Weight discrimination (sometimes called fat shaming) goes far beyond just stereotyping what an employee could/couldn’t do in a job. Overweight people are often considered stupid, slower, slobs, or prone to accidents or breaking things.

It’s one thing to make assumptions like these based on a person’s appearance. But, the workplace can be a harsh environment for someone who struggles with too much weight.

According to another study, this kind of discrimination went up 66% from the 1990s to the mid-2000s. Unfortunately, there currently isn’t much that can be done to stop this kind of hostile environment.

Are Overweight Women Discriminated More on the Job?

Female discrimination in the workplace is a hot topic that has been talked about for years.

It’s claimed that women still make less money than men. But, it can be even harder for women who are considered obese. Not only do these women tend to make less than their ‘thin’ counterparts, but they often have fewer chances for success, too.

According to a study by Michigan State University, only 5%-22% of top female CEOs of companies in the United States are considered overweight. This was determined by a BMI of over 30. That percentage is drastic enough to assume it’s not a coincidence.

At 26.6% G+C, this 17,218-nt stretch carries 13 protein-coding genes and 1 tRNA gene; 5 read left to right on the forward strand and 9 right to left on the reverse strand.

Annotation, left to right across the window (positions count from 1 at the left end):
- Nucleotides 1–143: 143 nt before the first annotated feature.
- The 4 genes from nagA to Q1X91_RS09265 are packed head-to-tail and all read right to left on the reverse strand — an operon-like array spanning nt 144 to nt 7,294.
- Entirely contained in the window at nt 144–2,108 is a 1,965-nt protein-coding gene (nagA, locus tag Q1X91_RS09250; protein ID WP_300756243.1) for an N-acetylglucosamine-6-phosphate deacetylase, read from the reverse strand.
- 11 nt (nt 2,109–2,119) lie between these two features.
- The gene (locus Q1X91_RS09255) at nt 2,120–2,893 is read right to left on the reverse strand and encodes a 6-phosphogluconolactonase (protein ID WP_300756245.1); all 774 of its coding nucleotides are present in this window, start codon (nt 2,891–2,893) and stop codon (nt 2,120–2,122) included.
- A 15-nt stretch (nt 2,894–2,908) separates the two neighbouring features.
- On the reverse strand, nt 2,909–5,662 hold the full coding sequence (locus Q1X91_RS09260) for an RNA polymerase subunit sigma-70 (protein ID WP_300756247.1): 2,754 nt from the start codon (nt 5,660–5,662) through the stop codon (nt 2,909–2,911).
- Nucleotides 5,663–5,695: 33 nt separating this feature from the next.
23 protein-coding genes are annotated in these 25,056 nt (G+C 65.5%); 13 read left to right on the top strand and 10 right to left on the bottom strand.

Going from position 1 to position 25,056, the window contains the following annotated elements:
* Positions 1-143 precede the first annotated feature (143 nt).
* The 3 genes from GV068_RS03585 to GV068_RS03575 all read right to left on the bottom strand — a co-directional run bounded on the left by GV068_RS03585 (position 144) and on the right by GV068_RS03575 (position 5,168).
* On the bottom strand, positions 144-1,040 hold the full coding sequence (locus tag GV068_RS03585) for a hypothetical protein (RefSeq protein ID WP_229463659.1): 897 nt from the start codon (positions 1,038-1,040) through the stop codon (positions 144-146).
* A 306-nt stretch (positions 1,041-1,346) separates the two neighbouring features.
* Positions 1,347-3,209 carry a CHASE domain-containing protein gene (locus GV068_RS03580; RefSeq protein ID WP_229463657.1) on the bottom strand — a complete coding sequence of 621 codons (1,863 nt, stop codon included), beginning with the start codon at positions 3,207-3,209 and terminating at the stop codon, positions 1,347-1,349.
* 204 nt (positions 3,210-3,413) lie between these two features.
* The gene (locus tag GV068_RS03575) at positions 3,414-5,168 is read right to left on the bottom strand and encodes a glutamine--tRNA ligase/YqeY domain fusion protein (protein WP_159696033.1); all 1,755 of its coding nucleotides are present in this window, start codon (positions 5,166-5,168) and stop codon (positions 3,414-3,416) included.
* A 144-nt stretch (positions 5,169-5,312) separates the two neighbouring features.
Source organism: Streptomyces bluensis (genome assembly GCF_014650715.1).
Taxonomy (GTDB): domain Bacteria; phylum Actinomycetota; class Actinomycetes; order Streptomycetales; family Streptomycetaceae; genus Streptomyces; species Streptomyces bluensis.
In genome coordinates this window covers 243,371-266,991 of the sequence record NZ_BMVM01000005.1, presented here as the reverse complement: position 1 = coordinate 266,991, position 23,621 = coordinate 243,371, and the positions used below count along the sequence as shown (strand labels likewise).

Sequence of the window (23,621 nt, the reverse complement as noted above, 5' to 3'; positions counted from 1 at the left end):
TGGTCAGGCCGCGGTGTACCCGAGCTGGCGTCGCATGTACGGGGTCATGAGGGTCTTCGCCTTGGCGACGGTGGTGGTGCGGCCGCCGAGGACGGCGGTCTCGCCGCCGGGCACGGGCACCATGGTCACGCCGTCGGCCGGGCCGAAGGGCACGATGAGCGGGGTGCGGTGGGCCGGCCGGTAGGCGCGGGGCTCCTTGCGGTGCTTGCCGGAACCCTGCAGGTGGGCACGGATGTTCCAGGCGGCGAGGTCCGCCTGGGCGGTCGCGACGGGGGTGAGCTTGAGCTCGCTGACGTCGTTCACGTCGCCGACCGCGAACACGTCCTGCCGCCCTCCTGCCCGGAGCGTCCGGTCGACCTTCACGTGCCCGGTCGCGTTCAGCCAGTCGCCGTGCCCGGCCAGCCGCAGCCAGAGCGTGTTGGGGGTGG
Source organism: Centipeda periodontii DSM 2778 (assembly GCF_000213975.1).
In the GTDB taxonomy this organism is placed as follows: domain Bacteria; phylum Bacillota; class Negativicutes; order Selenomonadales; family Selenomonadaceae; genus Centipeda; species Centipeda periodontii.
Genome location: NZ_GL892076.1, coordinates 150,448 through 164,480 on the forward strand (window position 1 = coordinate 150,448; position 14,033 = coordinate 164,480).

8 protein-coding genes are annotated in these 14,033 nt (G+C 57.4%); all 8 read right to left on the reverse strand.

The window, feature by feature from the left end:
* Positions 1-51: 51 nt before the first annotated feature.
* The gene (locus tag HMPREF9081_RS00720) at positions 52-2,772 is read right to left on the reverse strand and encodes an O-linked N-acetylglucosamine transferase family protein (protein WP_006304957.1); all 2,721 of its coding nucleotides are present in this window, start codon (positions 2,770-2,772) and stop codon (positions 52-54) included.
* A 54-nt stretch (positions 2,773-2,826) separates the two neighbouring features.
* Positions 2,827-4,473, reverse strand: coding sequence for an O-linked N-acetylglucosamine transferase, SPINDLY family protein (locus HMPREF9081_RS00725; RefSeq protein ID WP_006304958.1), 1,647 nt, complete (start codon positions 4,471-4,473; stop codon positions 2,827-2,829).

does being fat affect the way employers see you?

Women have many ‘glass ceilings’ to crack because of their gender. But, even women with good jobs who could eventually gain more power will have a harder time reaching their career potential if they are overweight. Women are likely to be paid less and earn fewer promotions if they are considered fat.

What Are the Best Jobs for Overweight People?

There are many possible reasons for being overweight.

Sometimes it’s hereditary; sometimes it’s a condition that slows down your metabolism. Other times, you may have an injury or health condition that causes you to gain weight or makes it hard to lose.